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Twin Cities Nonviolent coordinatied the event, “10 Days Free from Violence” from Sept. 21 - 30, 2018, to call attention to the idea of encouraging peace, and one of the authors I work with was involved in the movement.
Mark Ristau of St. Paul, the author of A Hero Dreams, signed books at Subtext Books in St. Paul the evening of Sept. 25. He read from his award-winning novel, A Hero Dreams, and led a discussion that explored the power of stories to bring people together and inspire us with the idea that peace is possible.
In A Hero Dreams, Ristau explores, through the eyes of a 10-year-old boy, a world in which “honor” is the watchword, bullying is considered normal, and the age-old problem of violence is on the rise…yet hidden deep within this 10-year-old boy’s heart lies the possibility of peace.
Learn more about Mark's work at www.MarkRistau.com.
The 57th anniversary of the day Congress passed the Peace Corps Act was Sept. 22, and thanks to an Eagan, Minn., man's efforts, the anniversary was marked with pomp and circumstance in his hometown of Plainview, Minn. The first Peace Corps marker to be placed in the United States was officially dedicated in Plainview thanks to the efforts of Ken Flies, who back in 1962 was one of the four original Peace Corps members from Plainview, a town that at the time had only 1,400 citizens. Plainview is about a half hour northeast of Rochester.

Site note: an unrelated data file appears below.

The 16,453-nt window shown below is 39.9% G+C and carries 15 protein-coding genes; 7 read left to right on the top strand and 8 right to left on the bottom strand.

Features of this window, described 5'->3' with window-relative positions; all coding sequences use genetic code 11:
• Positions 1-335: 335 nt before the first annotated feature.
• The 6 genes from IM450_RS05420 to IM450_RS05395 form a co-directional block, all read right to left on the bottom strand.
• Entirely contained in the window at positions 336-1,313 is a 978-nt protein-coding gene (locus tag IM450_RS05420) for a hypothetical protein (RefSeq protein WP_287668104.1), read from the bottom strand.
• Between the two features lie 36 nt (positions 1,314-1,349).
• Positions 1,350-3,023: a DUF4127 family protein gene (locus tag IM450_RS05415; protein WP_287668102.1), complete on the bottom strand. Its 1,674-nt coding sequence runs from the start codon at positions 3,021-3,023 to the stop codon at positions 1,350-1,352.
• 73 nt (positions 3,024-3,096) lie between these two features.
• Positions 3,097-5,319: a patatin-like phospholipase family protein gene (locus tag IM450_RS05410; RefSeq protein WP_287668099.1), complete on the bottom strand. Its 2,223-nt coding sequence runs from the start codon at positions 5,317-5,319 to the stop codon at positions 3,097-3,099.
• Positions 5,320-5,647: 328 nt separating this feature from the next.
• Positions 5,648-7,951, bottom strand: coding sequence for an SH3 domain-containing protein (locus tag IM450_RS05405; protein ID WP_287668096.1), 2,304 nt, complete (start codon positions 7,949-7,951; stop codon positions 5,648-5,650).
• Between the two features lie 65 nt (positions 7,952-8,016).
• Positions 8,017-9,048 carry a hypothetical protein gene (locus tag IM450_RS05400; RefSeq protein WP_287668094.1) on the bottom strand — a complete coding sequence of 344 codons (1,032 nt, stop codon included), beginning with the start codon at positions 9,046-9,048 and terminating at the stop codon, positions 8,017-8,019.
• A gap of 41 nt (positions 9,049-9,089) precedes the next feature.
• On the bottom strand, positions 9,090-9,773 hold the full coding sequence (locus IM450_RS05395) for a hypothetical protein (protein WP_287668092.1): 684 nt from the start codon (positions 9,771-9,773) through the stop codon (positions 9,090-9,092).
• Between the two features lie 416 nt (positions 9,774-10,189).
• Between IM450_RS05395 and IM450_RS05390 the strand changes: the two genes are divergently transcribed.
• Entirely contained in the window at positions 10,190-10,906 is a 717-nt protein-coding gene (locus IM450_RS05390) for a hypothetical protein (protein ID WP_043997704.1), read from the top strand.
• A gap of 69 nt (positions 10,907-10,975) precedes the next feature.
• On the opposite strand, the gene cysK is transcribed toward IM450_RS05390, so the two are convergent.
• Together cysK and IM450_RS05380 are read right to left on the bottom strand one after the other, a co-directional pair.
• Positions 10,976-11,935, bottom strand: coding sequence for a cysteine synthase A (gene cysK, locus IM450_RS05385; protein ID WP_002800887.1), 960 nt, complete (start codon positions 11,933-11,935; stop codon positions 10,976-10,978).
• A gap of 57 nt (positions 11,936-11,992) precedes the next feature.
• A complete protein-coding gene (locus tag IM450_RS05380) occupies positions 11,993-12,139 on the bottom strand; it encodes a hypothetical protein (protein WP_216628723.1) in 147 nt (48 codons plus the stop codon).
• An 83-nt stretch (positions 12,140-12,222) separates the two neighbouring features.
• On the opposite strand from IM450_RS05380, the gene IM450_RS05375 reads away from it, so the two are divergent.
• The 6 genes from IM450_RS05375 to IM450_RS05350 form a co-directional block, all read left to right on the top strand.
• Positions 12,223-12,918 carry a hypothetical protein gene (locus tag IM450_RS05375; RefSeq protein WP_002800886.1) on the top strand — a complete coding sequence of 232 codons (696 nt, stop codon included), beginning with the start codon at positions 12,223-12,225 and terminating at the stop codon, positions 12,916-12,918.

The marker dedication was followed by a book signing event for Flies’ memoir, Into the Backlands, which was held at the American Legion Hall in Plainview. At the time of the marker’s conception, Flies was encouraged by the Minnesota Historical Society to write a memoir of his experience in the backlands of Brazil in the early days of the Peace Corps. This event marks the public launch of the memoir.
Preview stories about the event were published in the Eagan Sun This Week, Fleis' current hometown newspaper, The Rochester Post Bulletin, KROC-AM in Rochester and the Wabasha County Herald. There was also a story previewing the event on KIMT television, and The St. Paul Pionneer Press and KAAL ABC 6 in Rochester covered the event. The Bemidji Pioneer picked up the Pioneer Press story.
It seems at a time when there’s a lot of attention on the opioid crisis and addiction in general, what once was the biggest health crisis of an entire generation has been all but forgotten, but not by Rosemary Davis.
The Minneapolis woman was a well known AIDS activist here in the Twin Cities when the crisis was at its peak. In the mid 1980s, she volunteered with the AIDS Project, sewed patches on the national quilt, and participated in numerous AIDS marches.
Recently, she published a memoir in which she keeps the memories of those she lost to the disease alive. Before They Left Us, launched the evening of Sept. 13 at a private party in Minneapolis. Books are available online now through Amazon.com.
Teen author Justin M. Anderson appeared at the Delano Public Library in Delano, Minn., on Sept. 12 to share the story behind his publishing company, Sigma's Bookshelf, and let prospective authors in the audience know how to submit their own books for publication. He also promoted the upcoming novel writing workshop he will be co-teaching over MEA Break (Oct. 18 & 19).
To sign your child up, or learn more about the activity, go to the www.SigmasBookshelf.com. The resigistration link is on the front page. This activity is made possible by the voters of Minnesota through a grant from the Metropolitan Regional Arts Council, thanks to a legislative appropriation from the arts and cultural heritage fund. Sigma’s Bookshelf is a project of Springboard for the Arts, a nonprofit arts services organization.